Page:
To be fair, this can be achieved without investing and passive income – but it changes the risk profile (depending on your tolerance) and reduces flexibility if you’re solely dependent on the part-time pay cheque.
It also requires exposure to work or a career that lends itself to periodic or part-time work. There are so many ways to creatively approach this that with some effort, most individuals could come up with an acceptable solution – even if it means preparing for and taking an unexpected career pivot.
There are SO many permutations of how Financial Flexibility could materialise in your own life, here’s a couple to consider:
Part time: Cutting back hours or switching to a part-time role, giving you a long weekend every week might provide a better work life balance.
Project work: Taking on a project where you work full time or part time in blocks of time, with breaks in between could give you greater freedom for meaningful travel or to take time off aligning to milestones or events like kids school holidays.
Seasonal work: Some jobs only operate for part of the year, providing an extended fixed term break each year
Self-employment: Perhaps starting or purchasing a business that has the ability to provide any combination of the above solutions could also work well.
- Engagement with work
Financial Independence: Achieving Financial Independence often entails stepping away from traditional work entirely. While some early retirees choose to engage in volunteer work or entrepreneurial pursuits, there is also the opportunity to focus towards leisure activities and personal interests. If you’ve failed to plan adequately for what you’re going to do with all this new time, you might find yourself bored or feeling a lack of purpose.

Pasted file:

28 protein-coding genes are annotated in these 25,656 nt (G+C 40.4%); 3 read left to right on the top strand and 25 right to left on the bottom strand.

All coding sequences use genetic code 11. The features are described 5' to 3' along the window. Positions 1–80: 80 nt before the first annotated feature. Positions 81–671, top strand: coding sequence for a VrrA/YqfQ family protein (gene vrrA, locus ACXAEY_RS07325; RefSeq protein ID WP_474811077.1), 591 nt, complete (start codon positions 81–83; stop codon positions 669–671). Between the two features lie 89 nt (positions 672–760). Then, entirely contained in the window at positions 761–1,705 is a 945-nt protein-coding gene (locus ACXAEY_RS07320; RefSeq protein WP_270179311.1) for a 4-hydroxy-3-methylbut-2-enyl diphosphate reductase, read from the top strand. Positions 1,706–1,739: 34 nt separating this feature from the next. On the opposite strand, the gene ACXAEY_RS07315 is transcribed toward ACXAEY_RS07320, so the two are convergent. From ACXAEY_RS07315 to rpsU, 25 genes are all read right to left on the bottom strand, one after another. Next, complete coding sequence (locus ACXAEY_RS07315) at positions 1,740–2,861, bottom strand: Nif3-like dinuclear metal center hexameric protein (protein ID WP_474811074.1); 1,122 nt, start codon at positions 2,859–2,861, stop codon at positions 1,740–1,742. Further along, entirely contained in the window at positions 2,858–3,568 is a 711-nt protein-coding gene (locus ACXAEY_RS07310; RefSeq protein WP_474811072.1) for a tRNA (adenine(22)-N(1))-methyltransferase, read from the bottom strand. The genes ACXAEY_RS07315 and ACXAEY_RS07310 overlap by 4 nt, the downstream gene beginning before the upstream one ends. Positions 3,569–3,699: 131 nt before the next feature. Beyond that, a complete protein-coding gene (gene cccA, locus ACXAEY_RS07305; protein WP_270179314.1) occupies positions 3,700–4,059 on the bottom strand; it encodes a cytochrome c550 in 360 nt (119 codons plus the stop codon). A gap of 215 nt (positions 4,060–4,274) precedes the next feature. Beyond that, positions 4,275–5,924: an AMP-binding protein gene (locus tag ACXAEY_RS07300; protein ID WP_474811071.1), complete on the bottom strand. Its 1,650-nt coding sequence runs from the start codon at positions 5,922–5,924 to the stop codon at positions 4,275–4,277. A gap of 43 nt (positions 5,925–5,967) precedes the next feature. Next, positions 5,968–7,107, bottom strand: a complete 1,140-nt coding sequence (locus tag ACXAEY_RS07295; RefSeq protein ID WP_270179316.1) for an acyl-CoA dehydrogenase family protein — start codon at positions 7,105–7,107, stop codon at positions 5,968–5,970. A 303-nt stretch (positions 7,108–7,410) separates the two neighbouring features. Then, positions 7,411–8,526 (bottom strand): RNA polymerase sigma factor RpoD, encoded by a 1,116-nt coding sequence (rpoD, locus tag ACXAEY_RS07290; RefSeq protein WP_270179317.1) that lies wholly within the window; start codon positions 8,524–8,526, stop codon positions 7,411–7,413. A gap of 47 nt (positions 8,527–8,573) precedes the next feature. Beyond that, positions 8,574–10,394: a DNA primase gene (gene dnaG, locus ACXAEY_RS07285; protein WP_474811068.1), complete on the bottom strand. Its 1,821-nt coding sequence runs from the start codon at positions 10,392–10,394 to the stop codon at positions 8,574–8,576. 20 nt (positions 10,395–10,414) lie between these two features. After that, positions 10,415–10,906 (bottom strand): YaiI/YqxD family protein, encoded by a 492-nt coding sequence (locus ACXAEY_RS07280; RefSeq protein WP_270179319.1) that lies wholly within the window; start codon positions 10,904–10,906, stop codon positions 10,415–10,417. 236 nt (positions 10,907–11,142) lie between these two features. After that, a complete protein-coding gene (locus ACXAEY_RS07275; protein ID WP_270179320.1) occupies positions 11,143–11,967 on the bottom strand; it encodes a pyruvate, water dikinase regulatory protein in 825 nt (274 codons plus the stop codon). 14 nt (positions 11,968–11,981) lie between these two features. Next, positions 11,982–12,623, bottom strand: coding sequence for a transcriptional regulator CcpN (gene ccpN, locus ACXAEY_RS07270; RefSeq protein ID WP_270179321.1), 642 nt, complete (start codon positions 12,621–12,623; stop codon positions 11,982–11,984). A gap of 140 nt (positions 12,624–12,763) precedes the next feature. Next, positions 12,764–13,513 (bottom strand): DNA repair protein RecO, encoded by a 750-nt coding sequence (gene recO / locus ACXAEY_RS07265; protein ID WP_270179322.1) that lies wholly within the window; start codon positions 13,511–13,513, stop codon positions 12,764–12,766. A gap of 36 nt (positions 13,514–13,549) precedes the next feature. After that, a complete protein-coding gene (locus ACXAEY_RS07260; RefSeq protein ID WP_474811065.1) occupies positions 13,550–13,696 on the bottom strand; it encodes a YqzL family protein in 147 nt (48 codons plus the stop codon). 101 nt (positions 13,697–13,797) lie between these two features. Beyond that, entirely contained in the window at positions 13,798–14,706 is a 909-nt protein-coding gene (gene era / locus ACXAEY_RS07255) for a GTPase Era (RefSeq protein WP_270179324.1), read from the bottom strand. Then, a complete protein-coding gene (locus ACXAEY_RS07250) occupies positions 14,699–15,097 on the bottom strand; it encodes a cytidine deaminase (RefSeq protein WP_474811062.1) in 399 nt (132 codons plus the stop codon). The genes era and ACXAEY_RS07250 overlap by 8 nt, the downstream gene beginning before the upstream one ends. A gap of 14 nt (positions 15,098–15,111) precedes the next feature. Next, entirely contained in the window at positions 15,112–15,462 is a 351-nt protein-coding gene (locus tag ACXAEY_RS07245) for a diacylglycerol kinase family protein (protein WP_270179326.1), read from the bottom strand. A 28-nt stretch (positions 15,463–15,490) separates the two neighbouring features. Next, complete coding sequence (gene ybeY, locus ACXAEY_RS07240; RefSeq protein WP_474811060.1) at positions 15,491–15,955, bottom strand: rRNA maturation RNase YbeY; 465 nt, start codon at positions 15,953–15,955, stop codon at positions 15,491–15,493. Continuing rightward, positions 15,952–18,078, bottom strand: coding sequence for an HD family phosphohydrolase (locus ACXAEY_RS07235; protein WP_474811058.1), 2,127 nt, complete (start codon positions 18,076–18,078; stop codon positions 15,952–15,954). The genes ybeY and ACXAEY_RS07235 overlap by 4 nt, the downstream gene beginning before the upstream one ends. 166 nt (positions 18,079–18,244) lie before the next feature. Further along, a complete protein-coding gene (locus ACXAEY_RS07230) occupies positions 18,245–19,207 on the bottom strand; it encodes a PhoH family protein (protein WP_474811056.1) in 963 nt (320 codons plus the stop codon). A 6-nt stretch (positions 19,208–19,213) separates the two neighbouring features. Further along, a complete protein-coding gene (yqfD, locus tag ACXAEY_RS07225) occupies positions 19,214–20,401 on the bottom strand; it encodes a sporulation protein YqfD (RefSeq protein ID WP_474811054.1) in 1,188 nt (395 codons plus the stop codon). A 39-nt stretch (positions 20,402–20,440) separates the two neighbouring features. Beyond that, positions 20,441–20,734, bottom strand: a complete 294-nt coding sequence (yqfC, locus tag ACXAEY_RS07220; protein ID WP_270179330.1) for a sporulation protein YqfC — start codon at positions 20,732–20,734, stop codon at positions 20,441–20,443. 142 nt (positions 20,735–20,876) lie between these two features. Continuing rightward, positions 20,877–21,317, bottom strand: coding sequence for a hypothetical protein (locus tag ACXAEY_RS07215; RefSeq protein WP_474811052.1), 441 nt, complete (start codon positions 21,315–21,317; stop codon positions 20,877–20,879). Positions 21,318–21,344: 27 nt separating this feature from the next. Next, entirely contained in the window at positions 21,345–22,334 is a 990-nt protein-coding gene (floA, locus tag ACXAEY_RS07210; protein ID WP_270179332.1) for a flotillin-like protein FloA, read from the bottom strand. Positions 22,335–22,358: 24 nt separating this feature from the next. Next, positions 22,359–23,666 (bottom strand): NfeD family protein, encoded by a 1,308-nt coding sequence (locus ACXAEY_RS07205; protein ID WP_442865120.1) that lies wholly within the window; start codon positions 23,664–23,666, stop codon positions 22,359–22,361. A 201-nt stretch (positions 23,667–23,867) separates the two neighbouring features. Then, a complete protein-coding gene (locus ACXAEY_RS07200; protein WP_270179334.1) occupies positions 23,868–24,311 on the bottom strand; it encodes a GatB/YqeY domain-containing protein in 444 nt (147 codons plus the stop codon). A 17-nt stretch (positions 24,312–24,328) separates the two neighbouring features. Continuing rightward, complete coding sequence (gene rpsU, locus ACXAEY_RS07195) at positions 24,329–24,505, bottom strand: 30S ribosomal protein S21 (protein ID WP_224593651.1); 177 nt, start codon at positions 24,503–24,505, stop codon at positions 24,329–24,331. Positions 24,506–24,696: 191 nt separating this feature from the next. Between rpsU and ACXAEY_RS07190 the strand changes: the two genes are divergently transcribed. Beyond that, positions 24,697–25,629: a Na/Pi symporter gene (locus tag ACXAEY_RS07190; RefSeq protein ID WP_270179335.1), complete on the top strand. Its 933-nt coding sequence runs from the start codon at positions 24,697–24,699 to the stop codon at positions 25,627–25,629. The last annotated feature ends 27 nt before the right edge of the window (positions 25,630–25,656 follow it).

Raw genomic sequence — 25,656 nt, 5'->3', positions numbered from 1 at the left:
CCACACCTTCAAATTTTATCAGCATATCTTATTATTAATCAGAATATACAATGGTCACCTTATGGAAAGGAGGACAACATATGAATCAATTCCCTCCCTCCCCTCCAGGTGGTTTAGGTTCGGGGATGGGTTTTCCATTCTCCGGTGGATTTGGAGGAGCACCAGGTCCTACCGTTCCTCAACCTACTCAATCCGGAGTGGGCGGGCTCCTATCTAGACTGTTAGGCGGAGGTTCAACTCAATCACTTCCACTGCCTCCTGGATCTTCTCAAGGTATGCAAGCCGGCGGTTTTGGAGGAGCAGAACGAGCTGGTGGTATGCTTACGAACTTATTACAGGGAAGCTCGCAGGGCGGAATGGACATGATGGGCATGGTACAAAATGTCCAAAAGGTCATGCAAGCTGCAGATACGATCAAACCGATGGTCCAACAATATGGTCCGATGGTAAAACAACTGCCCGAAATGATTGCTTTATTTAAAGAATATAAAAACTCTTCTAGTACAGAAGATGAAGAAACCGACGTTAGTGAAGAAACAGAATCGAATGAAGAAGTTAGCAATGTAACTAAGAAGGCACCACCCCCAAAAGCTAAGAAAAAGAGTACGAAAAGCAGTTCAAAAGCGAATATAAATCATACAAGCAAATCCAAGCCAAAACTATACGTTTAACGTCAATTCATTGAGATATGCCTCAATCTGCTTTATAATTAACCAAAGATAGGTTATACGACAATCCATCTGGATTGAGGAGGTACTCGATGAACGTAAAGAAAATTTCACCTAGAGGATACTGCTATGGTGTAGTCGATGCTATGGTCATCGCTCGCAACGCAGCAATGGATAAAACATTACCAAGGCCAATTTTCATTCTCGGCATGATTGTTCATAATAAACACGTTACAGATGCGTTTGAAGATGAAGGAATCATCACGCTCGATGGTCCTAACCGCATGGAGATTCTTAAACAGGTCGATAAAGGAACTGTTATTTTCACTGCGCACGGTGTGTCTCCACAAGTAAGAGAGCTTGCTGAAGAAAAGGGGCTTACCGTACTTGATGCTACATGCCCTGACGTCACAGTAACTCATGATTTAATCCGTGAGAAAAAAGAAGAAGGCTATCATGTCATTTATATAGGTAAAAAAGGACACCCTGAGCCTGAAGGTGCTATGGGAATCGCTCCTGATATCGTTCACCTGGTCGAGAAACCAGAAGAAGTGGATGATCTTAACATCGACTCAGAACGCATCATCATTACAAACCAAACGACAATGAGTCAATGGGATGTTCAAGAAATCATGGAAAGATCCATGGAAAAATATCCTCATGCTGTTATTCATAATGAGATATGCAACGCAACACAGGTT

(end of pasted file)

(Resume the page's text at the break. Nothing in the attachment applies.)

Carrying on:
Flexi-FI: This route encourages ongoing work engagement, albeit on a reduced and more flexible schedule. Individuals maintain their professional skills, industry and workplace connections, and for some, the sense of purpose that is often derived from having a vocation.
- Risk Tolerance and Investment:
Financial Independence: Achieving early retirement through Financial Independence necessitates a robust investment portfolio capable of generating consistent passive income. This approach often involves taking on a higher level of investment risk to attain the necessary returns and requires a level of monitoring to ensure performance (unless you’ve achieved Fat FIRE, where your investment income is significantly more than your expenses).
Flexi-FI: People following this route typically require a balance between liquid assets and investments that can sustain their desired lifestyle changes. They might allocate a portion of their savings into investments that could generate a passive income, while also maintaining a cash cushion to cover expenses during time away from work.
- Timeline and Planning:
Financial Independence: Early retirement planning involves an accelerated timeline, focusing on building substantial wealth within a finite period. The timeline might be more rigid, as achieving financial independence requires hitting specific financial milestones.